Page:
Among regions, Ilocos recorded the highest unemployment rate at 7.3%. According to the LFS, only 2.05 million Ilocanos are employed out of its 2.21 million labor force.
It is followed by Calabarzon at 6.6%, where 5.84 million are employed of the total 6.25 million workers in that region.
Meanwhile, Cagayan Valley has the highest employment rate among regions at 97.7% – 1.52 million of its 1.56-million workers are employed.
In terms of underemployment, Bicol region posted the highest underemployment at 34.5% of its 2.43 million workers. The Philippine average is only at 17%.
It is followed by Caraga that has 29.4% of its 1.19 million workers underemployed.
Under the PSA’s definition, underemployed refers to those already working but are still looking for more work or longer working hours. Underemployed individuals work for less than 40 hours a week.
The Autonomous Region in Muslim Mindanao has the lowest underemployment rate among regions at 5.8% of its close to a million workers. But it also has the lowest labor force participation rate at 44.3% – far below the national average of 60.9%.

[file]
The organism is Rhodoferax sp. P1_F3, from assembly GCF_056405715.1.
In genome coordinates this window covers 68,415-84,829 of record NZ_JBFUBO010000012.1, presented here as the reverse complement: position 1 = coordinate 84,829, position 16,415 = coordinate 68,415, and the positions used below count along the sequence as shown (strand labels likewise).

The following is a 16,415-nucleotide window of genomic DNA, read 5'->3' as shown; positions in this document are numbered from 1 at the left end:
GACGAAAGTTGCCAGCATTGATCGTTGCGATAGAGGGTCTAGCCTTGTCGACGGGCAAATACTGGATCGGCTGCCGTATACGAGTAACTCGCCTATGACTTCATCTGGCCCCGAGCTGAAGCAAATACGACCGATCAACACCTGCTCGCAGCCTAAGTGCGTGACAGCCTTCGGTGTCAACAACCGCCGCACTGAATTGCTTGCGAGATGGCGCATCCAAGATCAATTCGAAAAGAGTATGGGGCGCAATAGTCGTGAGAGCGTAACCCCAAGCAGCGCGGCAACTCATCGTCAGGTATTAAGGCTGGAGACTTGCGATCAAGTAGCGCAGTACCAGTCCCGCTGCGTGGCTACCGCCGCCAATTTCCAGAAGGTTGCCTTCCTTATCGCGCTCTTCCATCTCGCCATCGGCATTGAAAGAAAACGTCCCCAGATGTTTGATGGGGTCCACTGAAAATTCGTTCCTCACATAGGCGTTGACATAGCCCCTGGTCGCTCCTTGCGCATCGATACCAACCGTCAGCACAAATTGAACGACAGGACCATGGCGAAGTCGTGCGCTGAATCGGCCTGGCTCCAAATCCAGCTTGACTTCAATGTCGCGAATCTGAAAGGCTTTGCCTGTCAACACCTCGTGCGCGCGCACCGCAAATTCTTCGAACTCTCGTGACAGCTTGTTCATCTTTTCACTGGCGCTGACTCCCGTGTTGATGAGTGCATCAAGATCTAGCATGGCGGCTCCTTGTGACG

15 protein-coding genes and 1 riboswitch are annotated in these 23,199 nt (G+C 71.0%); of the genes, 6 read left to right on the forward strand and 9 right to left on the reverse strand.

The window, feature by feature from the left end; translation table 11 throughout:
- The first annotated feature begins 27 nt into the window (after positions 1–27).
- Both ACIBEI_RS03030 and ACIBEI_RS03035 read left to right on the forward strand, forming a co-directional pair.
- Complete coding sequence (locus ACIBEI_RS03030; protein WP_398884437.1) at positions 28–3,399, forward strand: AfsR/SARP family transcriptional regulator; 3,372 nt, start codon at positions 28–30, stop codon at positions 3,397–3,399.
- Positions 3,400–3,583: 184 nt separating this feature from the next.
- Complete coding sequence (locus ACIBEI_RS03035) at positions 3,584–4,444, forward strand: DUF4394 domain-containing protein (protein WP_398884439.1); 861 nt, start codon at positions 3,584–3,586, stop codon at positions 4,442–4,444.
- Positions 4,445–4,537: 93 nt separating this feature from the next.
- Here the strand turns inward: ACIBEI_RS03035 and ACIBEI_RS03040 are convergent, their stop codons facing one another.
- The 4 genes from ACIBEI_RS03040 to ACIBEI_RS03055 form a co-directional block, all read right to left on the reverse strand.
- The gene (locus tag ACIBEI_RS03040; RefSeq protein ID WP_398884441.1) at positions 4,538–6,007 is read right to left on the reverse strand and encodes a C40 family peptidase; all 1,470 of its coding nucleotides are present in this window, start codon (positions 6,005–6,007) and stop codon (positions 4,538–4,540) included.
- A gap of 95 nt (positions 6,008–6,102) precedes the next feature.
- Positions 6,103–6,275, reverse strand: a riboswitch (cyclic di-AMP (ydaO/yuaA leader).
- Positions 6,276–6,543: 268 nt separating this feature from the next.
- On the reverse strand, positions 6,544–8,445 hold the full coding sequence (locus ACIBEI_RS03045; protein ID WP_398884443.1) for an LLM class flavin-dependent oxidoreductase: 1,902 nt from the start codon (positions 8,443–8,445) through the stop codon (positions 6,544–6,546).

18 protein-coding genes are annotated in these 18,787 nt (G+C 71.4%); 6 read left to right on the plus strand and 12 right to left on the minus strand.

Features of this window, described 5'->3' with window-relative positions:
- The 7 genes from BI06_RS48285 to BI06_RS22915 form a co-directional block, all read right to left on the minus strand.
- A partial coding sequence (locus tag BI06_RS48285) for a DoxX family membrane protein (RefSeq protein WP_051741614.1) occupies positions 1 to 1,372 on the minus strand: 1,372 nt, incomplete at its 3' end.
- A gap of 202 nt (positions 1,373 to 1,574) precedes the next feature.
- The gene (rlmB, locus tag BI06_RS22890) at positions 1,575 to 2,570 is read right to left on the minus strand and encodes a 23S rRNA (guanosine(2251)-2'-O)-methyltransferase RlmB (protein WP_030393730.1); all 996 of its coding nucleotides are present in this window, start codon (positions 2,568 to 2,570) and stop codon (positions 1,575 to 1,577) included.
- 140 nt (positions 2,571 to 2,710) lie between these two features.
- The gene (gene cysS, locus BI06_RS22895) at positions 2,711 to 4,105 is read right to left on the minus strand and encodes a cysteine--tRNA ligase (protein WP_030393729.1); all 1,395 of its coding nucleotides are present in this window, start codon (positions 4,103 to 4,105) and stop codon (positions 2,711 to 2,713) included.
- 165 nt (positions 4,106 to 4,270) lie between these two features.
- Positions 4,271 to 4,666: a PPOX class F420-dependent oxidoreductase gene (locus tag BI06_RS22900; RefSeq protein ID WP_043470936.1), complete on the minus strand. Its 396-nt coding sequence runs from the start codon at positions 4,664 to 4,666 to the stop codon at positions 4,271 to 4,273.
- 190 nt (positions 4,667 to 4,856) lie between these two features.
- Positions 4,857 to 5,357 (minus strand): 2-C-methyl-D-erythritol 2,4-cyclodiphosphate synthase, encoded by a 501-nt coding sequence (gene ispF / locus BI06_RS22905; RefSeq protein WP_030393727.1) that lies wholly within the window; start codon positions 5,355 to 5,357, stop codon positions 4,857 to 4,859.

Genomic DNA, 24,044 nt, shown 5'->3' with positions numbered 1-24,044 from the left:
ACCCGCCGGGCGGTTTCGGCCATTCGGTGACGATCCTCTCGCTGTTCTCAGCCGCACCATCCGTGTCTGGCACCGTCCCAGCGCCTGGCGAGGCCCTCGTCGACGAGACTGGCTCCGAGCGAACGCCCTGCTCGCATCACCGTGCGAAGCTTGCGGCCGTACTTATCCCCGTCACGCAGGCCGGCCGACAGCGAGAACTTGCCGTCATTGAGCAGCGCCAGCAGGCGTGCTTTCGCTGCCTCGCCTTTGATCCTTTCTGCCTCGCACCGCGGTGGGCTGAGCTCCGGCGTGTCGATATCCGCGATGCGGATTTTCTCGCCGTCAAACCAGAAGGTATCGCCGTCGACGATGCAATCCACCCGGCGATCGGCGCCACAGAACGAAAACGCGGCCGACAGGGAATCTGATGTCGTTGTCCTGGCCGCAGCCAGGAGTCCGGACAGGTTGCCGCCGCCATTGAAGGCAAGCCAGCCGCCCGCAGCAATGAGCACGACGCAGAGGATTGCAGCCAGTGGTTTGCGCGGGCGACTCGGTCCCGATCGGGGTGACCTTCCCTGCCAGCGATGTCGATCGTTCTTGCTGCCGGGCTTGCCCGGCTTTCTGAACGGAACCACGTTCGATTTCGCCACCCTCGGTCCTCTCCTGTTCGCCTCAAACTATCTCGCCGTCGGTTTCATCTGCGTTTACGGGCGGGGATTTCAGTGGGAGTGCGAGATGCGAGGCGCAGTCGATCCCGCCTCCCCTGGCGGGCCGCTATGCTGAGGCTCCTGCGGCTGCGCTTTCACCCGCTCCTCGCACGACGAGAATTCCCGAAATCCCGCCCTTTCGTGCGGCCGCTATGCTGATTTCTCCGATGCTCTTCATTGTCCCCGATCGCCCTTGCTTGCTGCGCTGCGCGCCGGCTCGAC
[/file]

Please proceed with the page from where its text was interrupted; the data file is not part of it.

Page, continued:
Jobs, jobs, jobs?
The country’s economic managers earlier said that the Build, Build, Build program is expected to drive employment in the Philippines.
The National Economic and Development Authority earlier estimated that the government’s infrastructure program would generate more than 100,000 jobs in 2017, over 800,000 jobs in 2018, 1.12 million jobs in 2019, 1.23 million jobs in 2020, 1.39 million jobs in 2021, and 1.7 million jobs million in 2022.
But based on the April 2018 LFS, more Filipinos have yet to join the country’s workforce. Unemployment eased slightly 5.5% in April to only 2.38 million Filipinos without jobs from 2017’s 2.47 million.
Officials maintained, however, that Build, Build, Build will accelerate “even more” when the other projects are in full blast.
“The numbers in construction peaked, but it is not yet enough because there are still a lot of projects that have yet to start,” Tutay told Rappler.
The budget department said P8 trillion to P9 trillion will be spent on the infrastructure program, raising infrastructure spending from 5.4% of the gross domestic product in 2017 to as high as 7.3% of the GDP in 2022.
The government targets the Philippine economy to grow by 7% in 2018, hinging on the continuous rollout of its infrastructure program.– Rappler.com